A descendant of the family that gave the city in northeastern Pennsylvania its name, Mr. Scranton was primed for public service at a young age. As a candidate for the GOP presidential nomination in 1964, he became a leading protagonist in the ideological and regional battles that split the Republican Party that year; he was a Northeastern liberal fighting the forces that would tilt the GOP toward a deeper, mostly Southern conservatism.
Fifty years later the battle still rages, with Mr. Scranton’s native state tilting increasingly toward Democrats in national elections.
The Scranton family traced its lineage to the Mayflower. William’s grandfather, Joe Scranton, was a congressman. His father, Worthington, was a wealthy businessman. His mother, Marion Margery Warren Scranton, was a longtime member of the Republican National Committee and brought Mr. Scranton to presidential nominating conventions to meet future governors, senators and congressmen.
Despite her son’s early political education, his mother was not sure he had the temperament for politics. She worried that he would not be able to withstand the stress of campaigning and discouraged him from running when he decided to seek a seat in the House in 1960. She died before he defeated an incumbent Democrat, Stanley A. Prokop, in a largely Democratic district.
Mr. Scranton described himself as “a liberal on civil rights, a conservative on fiscal policy, and an internationalist on foreign affairs.” His two years in the House earned him a reputation as a moderate. He supported several initiatives of President John F. Kennedy, including the creation of the Peace Corps.
In 1962, Mr. Scranton won the Pennsylvania governorship by defeating the Democratic candidate, former Philadelphia mayor Richardson Dilworth, in a landslide.
As governor, Mr. Scranton led a major reform of the state’s education system. He introduced a Department of Mental Health and oversaw the creation of a Council of Science and Technology.
After Kennedy’s assassination in 1963, Mr. Scranton began drawing national attention as a possible Republican presidential candidate. But he deferred to Gov. Nelson Rockefeller of New York to represent the Northeastern liberal wing of the party in the race against Arizona Sen. Barry Goldwater, an arch-conservative at the time.
After Rockefeller was knocked out of the race, Mr. Scranton made a late entrance just before the 1964 convention. His aides ran an aggressive race, portraying Goldwater as dangerously conservative.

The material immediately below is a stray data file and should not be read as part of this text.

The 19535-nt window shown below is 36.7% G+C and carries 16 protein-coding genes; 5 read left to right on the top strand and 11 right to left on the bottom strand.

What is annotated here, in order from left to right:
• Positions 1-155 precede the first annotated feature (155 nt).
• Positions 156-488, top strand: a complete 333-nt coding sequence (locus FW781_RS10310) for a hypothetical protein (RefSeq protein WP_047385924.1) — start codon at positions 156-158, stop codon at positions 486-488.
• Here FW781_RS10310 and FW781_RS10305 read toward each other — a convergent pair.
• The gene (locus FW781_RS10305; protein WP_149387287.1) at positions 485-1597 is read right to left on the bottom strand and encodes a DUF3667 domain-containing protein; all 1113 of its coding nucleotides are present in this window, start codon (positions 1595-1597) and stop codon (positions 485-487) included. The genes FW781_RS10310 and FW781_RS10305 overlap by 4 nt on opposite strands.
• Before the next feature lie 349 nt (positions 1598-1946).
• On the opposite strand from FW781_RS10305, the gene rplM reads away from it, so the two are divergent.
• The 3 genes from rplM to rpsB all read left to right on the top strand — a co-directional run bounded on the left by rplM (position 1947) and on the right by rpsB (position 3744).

Goldwater crushed Mr. Scranton on the first convention ballot but went on to resounding electoral defeat to President Lyndon B. Johnson in one of the largest presidential landslides ever. Goldwater, however, became a conservative icon whose campaign was touted as the early seeds of the “Reagan revolution” of the 1980s.
Limited to one gubernatorial term, Mr. Scranton left the governor’s office in 1967. He never ran for elected office again. He went into private business, serving as a board member of corporations and service organizations and as a trustee of Yale University, his alma mater.
After his election to the White House in 1968, Richard M. Nixon approached Mr. Scranton about becoming the secretary of state. Mr. Scranton declined. He instead became a special envoy to the Middle East, where he offended many Jewish Americans by calling for a “more even-handed policy in the Middle East.”
Afterward, he served on a number of governmental boards until 1976, when President Gerald R. Ford appointed Mr. Scranton as the ambassador to the United Nations, a post he held for 10 months.
At the end of President Jimmy Carter’s administration and the outset of the Reagan presidency, Mr. Scranton participated in a delegation that advised U.S. leaders on Soviet-American relations.
William Warren Scranton was born July 19, 1917, in Madison, Conn., where his family had a summer home.
He studied history at Yale, where he received a bachelor’s degree in 1939. His classmates included McGeorge Bundy, the future national security adviser to presidents Kennedy and Johnson. Mr. Scranton received a law degree, also from Yale, after service in the Army Air Forces during World War II.
After working briefly in law and then in the textbook industry, banking and other businesses, Mr. Scranton began his career in public service in 1959 as a senior aide to Secretary of State John Foster Dulles and his successor, Christian A. Herter.
Coaxed into the House race by local Republicans, Mr. Scranton ran a campaign promising to lure jobs to a region that was increasingly down on its luck — a theme that still resonates today. He won by 17,000 votes even as Kennedy, a Democrat, defeated Nixon, a Republican, by 15,000 votes in the district.
Mr. Scranton married Mary Lowe Chamberlin in 1942. They had four children, including William W. Scranton III, who served as Pennsylvania’s lieutenant governor under Gov. Dick Thornburgh and was nominated by Republicans for the 1986 gubernatorial race. He lost to Democrat Robert P. Casey Sr.
A complete list of survivors could not immediately be confirmed.